Monday, January 23, 2012

Exercise and insulin sensitivity: both hard AND easy training.......

We've had material up here before on the way in which exercise can promote insulin sensitivity - even brief intense exercise.

I spotted this new study that highlights that both endurance and resistance training can have an impact, but on different elements of that sensitivity:

Insulin Sensitivity After Maximal and Endurance Resistance Training
Maximum Resistance Training (MRT) led to a greater increase in glucose uptake capacity (in muscles), whereas Endurance Resistance Training (ERT) led to greater insulin sensitivity, supporting the recommendation of both MRT and ERT as primary intervention approaches for individuals at a risk of developing type 2 diabetes.

It is something that I point to in Hillfit - intense exercise to failure that can tap into all the muscle fibres - slow, intermediate and fast twitch - lets you drain them of glucose in a way in which endurance exercise does not allow....and endurance exercise does have some benefits.

Actually it is pretty much similar to what Mark Sisson has been saying for a while:

  • Lift Heavy things
  • Move around alot at a slow pace
Or indeed, Clarence Bass "barbell" strategy

 I do a combination of high-intensity intervals and low-intensity walking—and very little of the moderate-intensity aerobics that most people do. I call this my barbell aerobics strategy because, like a barbell, it uses both ends of the intensity spectrum—with almost nothing in between.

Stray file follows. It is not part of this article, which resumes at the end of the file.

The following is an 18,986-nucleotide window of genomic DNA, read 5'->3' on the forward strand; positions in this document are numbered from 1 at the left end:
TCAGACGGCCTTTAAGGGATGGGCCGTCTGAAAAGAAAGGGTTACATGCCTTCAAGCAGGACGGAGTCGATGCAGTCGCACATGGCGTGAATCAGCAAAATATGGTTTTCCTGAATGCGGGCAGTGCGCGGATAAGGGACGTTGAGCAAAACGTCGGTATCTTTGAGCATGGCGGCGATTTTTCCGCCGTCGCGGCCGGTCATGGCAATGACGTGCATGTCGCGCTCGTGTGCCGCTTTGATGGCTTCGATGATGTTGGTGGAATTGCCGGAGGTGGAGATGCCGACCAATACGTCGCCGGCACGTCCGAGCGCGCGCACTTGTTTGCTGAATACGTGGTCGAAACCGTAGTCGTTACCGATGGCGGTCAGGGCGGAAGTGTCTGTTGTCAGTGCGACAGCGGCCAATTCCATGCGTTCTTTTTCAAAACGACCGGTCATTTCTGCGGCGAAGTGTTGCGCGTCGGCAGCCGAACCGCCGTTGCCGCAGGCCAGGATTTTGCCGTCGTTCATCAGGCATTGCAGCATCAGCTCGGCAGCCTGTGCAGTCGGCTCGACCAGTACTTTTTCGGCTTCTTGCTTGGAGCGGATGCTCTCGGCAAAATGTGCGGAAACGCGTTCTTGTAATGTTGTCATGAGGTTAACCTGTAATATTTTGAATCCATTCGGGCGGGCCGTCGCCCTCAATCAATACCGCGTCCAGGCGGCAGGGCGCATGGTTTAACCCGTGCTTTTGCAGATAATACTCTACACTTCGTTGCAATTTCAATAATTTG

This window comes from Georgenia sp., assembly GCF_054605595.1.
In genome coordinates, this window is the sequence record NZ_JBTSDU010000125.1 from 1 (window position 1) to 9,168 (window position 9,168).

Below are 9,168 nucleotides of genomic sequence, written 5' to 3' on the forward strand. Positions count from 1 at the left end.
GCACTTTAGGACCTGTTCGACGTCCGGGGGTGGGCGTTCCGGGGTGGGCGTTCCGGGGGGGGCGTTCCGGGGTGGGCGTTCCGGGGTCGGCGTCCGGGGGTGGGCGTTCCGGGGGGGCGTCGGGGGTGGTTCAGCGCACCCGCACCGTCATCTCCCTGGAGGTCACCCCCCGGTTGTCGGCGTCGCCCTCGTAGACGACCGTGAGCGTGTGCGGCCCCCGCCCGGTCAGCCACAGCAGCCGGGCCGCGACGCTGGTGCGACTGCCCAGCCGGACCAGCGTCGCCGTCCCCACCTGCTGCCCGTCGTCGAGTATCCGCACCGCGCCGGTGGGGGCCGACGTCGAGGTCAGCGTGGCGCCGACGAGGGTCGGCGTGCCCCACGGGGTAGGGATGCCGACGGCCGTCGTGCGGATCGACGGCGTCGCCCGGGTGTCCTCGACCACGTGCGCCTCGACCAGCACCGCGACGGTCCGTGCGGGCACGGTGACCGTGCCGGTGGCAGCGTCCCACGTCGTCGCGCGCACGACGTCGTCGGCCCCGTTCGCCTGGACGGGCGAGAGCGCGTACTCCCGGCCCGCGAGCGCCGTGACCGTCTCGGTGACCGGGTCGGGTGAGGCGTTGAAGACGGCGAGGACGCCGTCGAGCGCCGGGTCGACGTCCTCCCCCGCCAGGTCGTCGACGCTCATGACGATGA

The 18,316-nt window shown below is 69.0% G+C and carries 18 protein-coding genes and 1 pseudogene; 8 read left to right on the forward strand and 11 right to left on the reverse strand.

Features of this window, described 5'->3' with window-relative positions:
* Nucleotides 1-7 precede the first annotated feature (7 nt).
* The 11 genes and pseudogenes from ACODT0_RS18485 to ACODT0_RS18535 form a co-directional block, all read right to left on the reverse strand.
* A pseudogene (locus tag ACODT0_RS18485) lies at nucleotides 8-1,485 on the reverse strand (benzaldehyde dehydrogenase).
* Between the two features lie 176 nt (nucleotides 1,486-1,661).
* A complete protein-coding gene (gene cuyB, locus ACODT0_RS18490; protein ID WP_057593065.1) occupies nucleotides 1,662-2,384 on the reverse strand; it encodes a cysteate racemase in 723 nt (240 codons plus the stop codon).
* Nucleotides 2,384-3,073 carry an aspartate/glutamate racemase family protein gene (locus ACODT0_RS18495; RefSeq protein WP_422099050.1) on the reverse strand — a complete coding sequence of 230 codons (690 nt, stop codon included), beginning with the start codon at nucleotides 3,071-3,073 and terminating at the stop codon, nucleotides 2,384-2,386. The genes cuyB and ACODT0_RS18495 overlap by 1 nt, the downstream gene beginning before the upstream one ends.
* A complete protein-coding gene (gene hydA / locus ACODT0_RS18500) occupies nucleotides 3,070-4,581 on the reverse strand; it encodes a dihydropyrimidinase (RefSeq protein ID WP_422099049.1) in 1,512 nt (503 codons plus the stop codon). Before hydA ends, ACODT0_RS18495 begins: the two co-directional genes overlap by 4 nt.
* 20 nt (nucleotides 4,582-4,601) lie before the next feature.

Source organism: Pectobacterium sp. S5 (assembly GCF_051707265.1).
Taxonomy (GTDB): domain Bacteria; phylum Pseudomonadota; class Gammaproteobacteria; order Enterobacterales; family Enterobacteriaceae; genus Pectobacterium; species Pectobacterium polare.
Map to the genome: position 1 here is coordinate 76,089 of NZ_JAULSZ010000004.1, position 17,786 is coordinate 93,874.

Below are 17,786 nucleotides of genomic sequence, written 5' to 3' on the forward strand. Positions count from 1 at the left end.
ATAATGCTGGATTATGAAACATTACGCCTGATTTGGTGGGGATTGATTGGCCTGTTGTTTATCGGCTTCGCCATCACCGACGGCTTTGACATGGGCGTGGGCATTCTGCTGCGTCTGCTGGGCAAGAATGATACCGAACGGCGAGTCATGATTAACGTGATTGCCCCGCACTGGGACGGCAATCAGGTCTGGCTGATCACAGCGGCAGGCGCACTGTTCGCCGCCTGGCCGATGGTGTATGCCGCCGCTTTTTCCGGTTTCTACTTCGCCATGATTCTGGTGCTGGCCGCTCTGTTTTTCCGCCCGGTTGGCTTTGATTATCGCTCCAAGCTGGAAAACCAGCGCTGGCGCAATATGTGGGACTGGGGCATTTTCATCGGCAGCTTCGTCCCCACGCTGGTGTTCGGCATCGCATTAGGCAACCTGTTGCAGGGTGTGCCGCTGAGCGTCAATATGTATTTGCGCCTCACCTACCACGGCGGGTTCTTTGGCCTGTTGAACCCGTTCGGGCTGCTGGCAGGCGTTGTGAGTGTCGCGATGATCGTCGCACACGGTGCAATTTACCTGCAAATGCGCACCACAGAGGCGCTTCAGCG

which is also of course Nassim Taleb's approach


FeelGoodEating said...

I've often wondered why this concept is hard for people to accept. nature (especially plants and flowers) strives from periodic stressors. Why would we be different ?


how to get rid of algae said...
This comment has been removed by a blog administrator.
FeelGoodEating said...

That should read "THRIVES"
still not used to the touch screen keyboards

Chris R said...

Perhaps you've seen this newest study published in nature:

Exercise-induced BCL2-regulated autophagy is required for muscle glucose homeostasis